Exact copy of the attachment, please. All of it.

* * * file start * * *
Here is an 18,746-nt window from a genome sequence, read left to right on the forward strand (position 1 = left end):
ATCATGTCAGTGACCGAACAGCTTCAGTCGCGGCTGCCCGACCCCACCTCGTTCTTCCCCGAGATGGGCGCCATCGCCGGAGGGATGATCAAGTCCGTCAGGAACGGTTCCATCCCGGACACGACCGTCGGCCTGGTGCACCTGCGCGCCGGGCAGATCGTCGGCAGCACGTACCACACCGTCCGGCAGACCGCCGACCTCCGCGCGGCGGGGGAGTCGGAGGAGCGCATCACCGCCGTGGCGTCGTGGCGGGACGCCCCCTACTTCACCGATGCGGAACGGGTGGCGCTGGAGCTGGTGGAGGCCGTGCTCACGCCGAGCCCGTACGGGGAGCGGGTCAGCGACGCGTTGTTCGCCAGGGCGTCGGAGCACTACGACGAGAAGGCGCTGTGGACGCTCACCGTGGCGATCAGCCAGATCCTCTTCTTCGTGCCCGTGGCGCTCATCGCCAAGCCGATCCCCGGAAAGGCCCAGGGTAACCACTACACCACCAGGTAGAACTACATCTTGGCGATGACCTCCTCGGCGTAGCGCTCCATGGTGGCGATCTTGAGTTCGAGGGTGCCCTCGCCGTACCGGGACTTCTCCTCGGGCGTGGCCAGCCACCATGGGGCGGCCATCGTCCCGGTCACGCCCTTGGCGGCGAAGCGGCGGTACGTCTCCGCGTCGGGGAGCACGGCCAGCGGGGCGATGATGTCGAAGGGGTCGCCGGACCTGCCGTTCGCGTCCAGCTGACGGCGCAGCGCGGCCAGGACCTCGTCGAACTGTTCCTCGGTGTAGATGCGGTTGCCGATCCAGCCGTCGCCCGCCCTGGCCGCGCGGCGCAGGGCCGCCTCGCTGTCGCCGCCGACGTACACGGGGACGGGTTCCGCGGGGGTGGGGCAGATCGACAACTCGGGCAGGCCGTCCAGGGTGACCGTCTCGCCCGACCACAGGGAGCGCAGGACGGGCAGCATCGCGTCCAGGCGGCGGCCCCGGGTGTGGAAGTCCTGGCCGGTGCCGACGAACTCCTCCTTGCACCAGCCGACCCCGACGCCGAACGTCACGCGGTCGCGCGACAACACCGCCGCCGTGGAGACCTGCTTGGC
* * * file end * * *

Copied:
Here is an 18,746-nt window from a genome sequence, read left to right on the forward strand (position 1 = left end):
ATCATGTCAGTGACCGAACAGCTTCAGTCGCGGCTGCCCGACCCCACCTCGTTCTTCCCCGAGATGGGCGCCATCGCCGGAGGGATGATCAAGTCCGTCAGGAACGGTTCCATCCCGGACACGACCGTCGGCCTGGTGCACCTGCGCGCCGGGCAGATCGTCGGCAGCACGTACCACACCGTCCGGCAGACCGCCGACCTCCGCGCGGCGGGGGAGTCGGAGGAGCGCATCACCGCCGTGGCGTCGTGGCGGGACGCCCCCTACTTCACCGATGCGGAACGGGTGGCGCTGGAGCTGGTGGAGGCCGTGCTCACGCCGAGCCCGTACGGGGAGCGGGTCAGCGACGCGTTGTTCGCCAGGGCGTCGGAGCACTACGACGAGAAGGCGCTGTGGACGCTCACCGTGGCGATCAGCCAGATCCTCTTCTTCGTGCCCGTGGCGCTCATCGCCAAGCCGATCCCCGGAAAGGCCCAGGGTAACCACTACACCACCAGGTAGAACTACATCTTGGCGATGACCTCCTCGGCGTAGCGCTCCATGGTGGCGATCTTGAGTTCGAGGGTGCCCTCGCCGTACCGGGACTTCTCCTCGGGCGTGGCCAGCCACCATGGGGCGGCCATCGTCCCGGTCACGCCCTTGGCGGCGAAGCGGCGGTACGTCTCCGCGTCGGGGAGCACGGCCAGCGGGGCGATGATGTCGAAGGGGTCGCCGGACCTGCCGTTCGCGTCCAGCTGACGGCGCAGCGCGGCCAGGACCTCGTCGAACTGTTCCTCGGTGTAGATGCGGTTGCCGATCCAGCCGTCGCCCGCCCTGGCCGCGCGGCGCAGGGCCGCCTCGCTGTCGCCGCCGACGTACACGGGGACGGGTTCCGCGGGGGTGGGGCAGATCGACAACTCGGGCAGGCCGTCCAGGGTGACCGTCTCGCCCGACCACAGGGAGCGCAGGACGGGCAGCATCGCGTCCAGGCGGCGGCCCCGGGTGTGGAAGTCCTGGCCGGTGCCGACGAACTCCTCCTTGCACCAGCCGACCCCGACGCCGAACGTCACGCGGTCGCGCGACAACACCGCCGCCGTGGAGACCTGCTTGGC